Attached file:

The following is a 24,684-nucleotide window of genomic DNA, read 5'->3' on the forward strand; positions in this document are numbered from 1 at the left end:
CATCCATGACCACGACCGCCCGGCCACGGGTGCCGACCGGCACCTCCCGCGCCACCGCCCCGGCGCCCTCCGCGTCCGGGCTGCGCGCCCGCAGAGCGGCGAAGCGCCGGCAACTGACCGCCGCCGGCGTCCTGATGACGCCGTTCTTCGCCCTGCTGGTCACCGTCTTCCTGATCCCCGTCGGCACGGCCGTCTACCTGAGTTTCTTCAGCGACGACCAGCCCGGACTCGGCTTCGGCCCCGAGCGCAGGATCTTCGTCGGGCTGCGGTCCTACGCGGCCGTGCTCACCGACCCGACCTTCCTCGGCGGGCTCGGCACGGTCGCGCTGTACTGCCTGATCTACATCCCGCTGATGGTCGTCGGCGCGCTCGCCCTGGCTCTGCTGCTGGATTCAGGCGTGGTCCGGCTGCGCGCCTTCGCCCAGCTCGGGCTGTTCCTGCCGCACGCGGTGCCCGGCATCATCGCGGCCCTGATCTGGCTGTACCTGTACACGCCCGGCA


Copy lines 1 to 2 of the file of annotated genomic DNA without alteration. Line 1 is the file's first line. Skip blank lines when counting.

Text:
The following is a 24,684-nucleotide window of genomic DNA, read 5'->3' on the forward strand; positions in this document are numbered from 1 at the left end:
CATCCATGACCACGACCGCCCGGCCACGGGTGCCGACCGGCACCTCCCGCGCCACCGCCCCGGCGCCCTCCGCGTCCGGGCTGCGCGCCCGCAGAGCGGCGAAGCGCCGGCAACTGACCGCCGCCGGCGTCCTGATGACGCCGTTCTTCGCCCTGCTGGTCACCGTCTTCCTGATCCCCGTCGGCACGGCCGTCTACCTGAGTTTCTTCAGCGACGACCAGCCCGGACTCGGCTTCGGCCCCGAGCGCAGGATCTTCGTCGGGCTGCGGTCCTACGCGGCCGTGCTCACCGACCCGACCTTCCTCGGCGGGCTCGGCACGGTCGCGCTGTACTGCCTGATCTACATCCCGCTGATGGTCGTCGGCGCGCTCGCCCTGGCTCTGCTGCTGGATTCAGGCGTGGTCCGGCTGCGCGCCTTCGCCCAGCTCGGGCTGTTCCTGCCGCACGCGGTGCCCGGCATCATCGCGGCCCTGATCTGGCTGTACCTGTACACGCCCGGCA